Swiss election: Greens gain while far-right loses ground - projectionEuropost
The Greens made strong gains in Switzerland's election on Sunday while the far-right party lost ground, early results reported by Reuters showed. Environmentalists could potentially win a seat in the coalition that has governed Swiss politics for decades.
As climate change and the country's relationship with the European Union were the main focuses of the political campaign, the Greens rode on voters' climate concerns in the parliamentary election.
Their gains could dilute centre-right parties' grip on power. Changing just one member of the seven-seat cabinet would be a political sensation: the Greens have never had a seat in the four-party Federal Council.
The far-right People's Party (SVP), which won record seats in 2015 amid Europe's refugee crisis, slipped 3.1 points to 26.3% while the Green Party's share surged 5.6 points to 12.7% of the vote, according to a projection for broadcaster SRF based on partial results.
The smaller, more centrist Green Liberal Party (GLP) also advanced to 7.6%. This brings the two parties' combined strength to more than 20% should they join forces.
The centre-left Social Democrats remained second on 16.5% and the centre-right Liberals (FDP) third at 15.2%, but the Greens leapfrogged the centrist Christian Democrats (CVP), which has one seat on the Federal Council.
Cabinet seats have been divvied up among the SVP, SP, FDP and CVP in nearly the same way since 1959. The three biggest parties get two seats and the fourth-biggest gets one under the informal "magic formula" system.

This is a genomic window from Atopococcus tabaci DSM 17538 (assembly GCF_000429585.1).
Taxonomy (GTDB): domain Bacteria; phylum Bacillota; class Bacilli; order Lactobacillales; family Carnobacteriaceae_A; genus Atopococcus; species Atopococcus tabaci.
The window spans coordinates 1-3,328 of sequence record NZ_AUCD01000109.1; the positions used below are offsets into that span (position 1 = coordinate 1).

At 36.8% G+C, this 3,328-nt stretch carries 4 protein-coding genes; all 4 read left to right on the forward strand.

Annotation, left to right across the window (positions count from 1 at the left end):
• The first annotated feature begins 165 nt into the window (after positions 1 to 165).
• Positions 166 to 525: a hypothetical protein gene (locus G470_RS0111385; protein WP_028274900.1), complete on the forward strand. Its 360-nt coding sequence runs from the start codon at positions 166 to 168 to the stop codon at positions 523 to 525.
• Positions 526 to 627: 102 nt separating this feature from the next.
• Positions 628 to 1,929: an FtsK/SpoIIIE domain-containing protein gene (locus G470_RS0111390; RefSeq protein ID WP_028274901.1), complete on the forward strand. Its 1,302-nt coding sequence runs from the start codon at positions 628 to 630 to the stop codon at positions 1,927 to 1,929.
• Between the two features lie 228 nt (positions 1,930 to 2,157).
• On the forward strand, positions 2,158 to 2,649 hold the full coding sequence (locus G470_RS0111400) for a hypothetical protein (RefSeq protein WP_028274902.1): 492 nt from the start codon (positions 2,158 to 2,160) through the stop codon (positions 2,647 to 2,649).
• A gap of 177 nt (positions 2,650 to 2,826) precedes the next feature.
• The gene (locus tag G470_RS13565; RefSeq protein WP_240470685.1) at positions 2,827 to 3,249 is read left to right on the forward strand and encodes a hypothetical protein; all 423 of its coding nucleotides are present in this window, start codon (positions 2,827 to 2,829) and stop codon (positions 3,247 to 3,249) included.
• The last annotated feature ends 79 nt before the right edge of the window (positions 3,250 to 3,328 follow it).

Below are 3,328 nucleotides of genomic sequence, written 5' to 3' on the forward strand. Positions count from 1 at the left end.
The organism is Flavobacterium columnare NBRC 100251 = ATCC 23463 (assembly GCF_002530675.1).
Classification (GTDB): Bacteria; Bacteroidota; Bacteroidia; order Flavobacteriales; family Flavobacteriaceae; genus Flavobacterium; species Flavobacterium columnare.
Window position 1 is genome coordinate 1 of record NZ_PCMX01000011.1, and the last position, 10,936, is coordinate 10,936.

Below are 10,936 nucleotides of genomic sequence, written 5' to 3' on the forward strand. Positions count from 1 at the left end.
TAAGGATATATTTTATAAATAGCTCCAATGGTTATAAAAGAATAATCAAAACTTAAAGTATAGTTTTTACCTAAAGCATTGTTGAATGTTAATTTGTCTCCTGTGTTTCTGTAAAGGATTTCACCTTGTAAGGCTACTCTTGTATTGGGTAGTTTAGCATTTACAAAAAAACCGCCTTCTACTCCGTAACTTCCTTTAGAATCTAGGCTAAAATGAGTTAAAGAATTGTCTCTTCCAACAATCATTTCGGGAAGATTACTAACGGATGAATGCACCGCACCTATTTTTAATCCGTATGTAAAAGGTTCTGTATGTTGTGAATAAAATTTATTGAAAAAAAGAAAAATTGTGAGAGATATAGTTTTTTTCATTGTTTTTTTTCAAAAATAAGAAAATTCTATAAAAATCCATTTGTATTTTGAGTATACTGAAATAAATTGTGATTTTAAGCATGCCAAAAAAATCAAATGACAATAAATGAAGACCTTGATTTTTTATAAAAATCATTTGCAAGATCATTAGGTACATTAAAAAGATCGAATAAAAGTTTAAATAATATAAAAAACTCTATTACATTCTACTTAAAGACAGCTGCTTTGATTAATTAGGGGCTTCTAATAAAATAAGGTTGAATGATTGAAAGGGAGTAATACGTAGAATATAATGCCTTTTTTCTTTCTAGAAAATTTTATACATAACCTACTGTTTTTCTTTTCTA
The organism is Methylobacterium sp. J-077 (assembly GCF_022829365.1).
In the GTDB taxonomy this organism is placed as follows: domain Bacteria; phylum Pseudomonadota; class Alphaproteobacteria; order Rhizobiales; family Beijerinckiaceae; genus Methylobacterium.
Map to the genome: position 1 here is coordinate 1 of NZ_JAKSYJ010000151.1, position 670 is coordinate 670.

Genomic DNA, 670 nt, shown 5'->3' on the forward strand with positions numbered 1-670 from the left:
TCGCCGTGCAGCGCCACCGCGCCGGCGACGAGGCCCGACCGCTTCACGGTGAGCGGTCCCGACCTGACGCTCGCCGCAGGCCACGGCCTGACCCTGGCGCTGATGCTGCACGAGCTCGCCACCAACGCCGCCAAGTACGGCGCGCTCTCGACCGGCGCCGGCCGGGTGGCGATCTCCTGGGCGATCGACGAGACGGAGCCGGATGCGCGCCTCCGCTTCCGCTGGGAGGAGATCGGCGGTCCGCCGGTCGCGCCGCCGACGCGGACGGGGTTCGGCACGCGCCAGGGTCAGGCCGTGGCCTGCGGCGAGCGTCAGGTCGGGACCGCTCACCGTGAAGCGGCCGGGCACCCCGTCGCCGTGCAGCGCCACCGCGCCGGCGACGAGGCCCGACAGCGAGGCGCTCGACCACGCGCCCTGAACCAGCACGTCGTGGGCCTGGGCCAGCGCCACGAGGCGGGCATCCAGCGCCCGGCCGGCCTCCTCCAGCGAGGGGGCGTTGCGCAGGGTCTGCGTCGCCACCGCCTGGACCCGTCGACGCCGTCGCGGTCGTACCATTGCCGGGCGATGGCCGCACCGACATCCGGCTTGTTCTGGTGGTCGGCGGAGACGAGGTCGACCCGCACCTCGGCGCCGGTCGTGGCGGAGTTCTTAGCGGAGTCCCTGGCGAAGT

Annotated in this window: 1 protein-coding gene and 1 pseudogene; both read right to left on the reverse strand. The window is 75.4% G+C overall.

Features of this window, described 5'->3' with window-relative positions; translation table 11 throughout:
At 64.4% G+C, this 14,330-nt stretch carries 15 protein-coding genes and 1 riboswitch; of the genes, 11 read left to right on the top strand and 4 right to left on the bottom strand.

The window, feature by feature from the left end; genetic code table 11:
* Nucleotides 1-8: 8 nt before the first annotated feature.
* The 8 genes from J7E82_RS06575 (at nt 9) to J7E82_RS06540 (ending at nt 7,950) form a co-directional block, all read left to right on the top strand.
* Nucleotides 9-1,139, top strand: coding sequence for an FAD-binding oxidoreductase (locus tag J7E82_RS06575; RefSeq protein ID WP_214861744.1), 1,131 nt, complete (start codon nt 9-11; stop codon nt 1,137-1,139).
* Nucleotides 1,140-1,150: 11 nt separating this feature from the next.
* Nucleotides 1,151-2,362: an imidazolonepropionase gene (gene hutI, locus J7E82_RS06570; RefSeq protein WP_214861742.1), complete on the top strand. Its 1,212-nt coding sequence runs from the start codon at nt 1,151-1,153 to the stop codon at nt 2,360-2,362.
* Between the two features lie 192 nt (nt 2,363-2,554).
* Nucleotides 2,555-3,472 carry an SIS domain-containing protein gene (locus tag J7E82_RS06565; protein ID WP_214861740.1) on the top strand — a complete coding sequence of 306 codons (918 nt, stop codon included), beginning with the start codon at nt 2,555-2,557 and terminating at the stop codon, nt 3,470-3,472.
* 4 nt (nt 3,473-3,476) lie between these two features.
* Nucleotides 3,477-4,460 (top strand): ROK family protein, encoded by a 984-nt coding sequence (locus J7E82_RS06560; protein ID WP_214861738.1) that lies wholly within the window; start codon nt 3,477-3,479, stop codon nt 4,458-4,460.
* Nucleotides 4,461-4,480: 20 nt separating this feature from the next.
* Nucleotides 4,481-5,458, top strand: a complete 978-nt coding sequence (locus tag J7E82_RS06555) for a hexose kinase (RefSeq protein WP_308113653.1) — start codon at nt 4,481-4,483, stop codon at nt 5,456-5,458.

In December, the two parliamentary chambers will elect the government, but in the past it has taken more than one national election cycle for that selection procedure to change the cabinet lineup to more closely reflect the results.
Analysts caution against expecting too radical a shift after a campaign that was light on typical hot-button issues such as migration and Swiss ties with the European Union that have given the anti-EU SVP a boost in the past.
Under Switzerland's unique political system, the election will decide the 200 lower house lawmakers and 46 senators elected to four-year terms, but the make-up of the executive Federal Council will not be decided until 11 December. The country's so-called "magic formula" sees the council's seven cabinet positions divided among the four leading parties.
Currently, six cabinet seats are shared equally between the SVP, the Socialist Party and the right-leaning Free Democratic Party, with the centrist Christian Democrats holding the seventh seat.
The presidency rotates each year. Switzerland's system of direct democracy gives voters a final say on major issues decided by referenda.